Mendocino County hosted the Mendocino Lightning Complex Fires this year, which burned 55,000 acres, half or more on private property, including 22,000 acres belonging to the Mendocino Redwood Company. And Mendocino County also hosted the Soda Complex (8,600 acres) and part of the Yolla Bolly Complex (90,000 acres).

In fact, Garcia River lost some of the trees on 700 of its 23,780 acres in one of the fires that whipped across California this summer.

By the way, the Mendocino Redwood Co. is sister company to the new Humboldt Redwood Co. formed out of the bankrupt Pacific Lumber and Scotia Pacific companies on July 30, 2008. The Mendocino Redwood Company was created in July 1998 with a long-term investment by the Fisher family of San Francisco and their investment partners. The Fishers are Doris and Don Fisher who founded Gap Inc., one of the world’s largest specialty retailers, with more than 3,100 stores and fiscal 2007 revenues of $15.8 billion. They operate four of the most recognized apparel brands in the world — Gap, Banana Republic, Old Navy and Piperlime. Since 2004 Gap Inc. has been combating charges that they manufacture clothes using child labor in Asian sweatshops, but all that is peripheral madness to our tale of carbon offset absurdity. More from the San Fran Chron:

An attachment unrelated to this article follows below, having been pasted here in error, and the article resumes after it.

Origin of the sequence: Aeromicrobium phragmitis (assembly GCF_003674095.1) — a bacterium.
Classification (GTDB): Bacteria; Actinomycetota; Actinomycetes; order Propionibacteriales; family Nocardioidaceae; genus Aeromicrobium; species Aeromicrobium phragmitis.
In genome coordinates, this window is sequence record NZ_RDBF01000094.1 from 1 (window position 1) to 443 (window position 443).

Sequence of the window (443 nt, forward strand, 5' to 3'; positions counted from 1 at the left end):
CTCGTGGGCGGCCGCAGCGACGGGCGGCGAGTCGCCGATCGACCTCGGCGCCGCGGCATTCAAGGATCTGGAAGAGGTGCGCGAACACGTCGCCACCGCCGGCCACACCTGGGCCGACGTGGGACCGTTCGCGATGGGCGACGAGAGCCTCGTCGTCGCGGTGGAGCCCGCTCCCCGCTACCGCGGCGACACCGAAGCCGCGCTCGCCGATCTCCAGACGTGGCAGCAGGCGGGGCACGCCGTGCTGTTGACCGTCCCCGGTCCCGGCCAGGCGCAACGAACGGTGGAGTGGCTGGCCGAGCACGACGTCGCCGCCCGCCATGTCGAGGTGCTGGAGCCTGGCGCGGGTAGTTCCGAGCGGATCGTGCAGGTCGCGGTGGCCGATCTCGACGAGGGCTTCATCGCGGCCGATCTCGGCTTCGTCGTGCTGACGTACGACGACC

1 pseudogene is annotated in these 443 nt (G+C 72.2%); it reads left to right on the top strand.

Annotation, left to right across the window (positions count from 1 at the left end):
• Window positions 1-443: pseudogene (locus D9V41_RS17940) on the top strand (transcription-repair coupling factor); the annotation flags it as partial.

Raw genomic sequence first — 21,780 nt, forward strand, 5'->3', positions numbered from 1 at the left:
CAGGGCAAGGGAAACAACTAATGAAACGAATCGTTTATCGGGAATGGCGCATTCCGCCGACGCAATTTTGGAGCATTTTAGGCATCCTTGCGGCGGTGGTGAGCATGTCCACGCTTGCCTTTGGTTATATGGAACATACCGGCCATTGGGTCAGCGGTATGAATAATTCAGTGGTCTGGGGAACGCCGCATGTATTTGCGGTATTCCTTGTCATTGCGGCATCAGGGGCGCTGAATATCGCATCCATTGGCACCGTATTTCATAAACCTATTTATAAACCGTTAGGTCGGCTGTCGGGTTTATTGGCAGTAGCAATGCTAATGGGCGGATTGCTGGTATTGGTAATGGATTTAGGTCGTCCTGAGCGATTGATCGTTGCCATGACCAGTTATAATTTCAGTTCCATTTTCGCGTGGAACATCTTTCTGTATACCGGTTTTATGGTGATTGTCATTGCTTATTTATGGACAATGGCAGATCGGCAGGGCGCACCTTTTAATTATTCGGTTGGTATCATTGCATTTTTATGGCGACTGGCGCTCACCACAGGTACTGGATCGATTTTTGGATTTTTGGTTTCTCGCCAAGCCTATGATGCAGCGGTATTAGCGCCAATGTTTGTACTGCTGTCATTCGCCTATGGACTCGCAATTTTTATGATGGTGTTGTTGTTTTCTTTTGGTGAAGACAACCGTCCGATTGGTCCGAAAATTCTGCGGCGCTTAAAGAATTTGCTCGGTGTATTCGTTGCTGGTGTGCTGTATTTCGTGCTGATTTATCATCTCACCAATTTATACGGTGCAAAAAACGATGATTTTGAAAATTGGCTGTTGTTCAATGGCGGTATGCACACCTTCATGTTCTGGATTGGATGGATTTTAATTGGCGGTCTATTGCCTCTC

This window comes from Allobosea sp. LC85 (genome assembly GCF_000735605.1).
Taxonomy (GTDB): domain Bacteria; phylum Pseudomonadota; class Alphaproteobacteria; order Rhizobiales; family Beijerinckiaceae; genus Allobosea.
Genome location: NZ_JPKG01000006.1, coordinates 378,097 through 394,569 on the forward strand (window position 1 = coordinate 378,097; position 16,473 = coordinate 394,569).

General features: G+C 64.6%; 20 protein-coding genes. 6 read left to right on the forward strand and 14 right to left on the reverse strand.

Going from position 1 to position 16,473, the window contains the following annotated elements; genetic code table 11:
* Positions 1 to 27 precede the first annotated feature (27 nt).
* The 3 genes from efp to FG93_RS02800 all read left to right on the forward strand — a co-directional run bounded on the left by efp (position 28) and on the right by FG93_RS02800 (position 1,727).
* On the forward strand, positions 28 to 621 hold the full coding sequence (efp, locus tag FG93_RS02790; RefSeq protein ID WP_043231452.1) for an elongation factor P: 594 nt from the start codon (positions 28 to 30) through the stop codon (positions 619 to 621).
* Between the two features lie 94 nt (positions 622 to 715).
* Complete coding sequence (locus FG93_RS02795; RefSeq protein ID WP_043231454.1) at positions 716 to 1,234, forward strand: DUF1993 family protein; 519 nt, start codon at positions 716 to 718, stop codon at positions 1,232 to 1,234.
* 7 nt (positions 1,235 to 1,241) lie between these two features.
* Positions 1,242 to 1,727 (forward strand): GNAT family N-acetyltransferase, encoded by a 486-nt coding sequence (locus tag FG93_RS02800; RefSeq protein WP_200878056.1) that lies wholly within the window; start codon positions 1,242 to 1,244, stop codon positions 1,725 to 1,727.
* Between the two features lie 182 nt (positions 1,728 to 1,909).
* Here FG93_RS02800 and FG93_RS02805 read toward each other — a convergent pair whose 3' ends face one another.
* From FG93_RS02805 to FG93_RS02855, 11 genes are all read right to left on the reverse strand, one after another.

California’s standards introduced a new level of rigor and documentation that drew international attention.

“I recently gave a talk in Bali and got peppered with questions about our forestry protocols,” said Andrea Tuttle, the state’s former forestry director.

Whoops, I guess there is an Asian connection. Not only do Asian countries enjoy child labor sweatshops, they are also concerned about global warming and look to the geniuses of California for guidance in both domains.

Is it all about the money? Of course:

“In the next decade, it will double our revenue,” said Chris Kelly, California program director for the Conservation Fund. “It’s a blessing. We are now able to supplement our modest revenues from selective harvesting with offset sales.”

So far, Garcia River and Van Eck have contracted to sell more than 800,000 tons of offsets.

Schwarzenegger and Pelosi bought relatively small amounts in 2007 to offset emissions from some of their air travel. Other buyers have included carbon trading firms such as Natsource and CantorCO2e, a division of the financial services firm Cantor Fitzgerald.

The biggest single buyer so far has been PG&E - which contracted for 200,000 tons of Garcia River offsets over the next five years.

PG&E made its purchase as part of its ClimateSmart program, in which homeowners and businesses can choose to add a small fee to their monthly utility bill to counterbalance emissions from their gas and electricity usage. …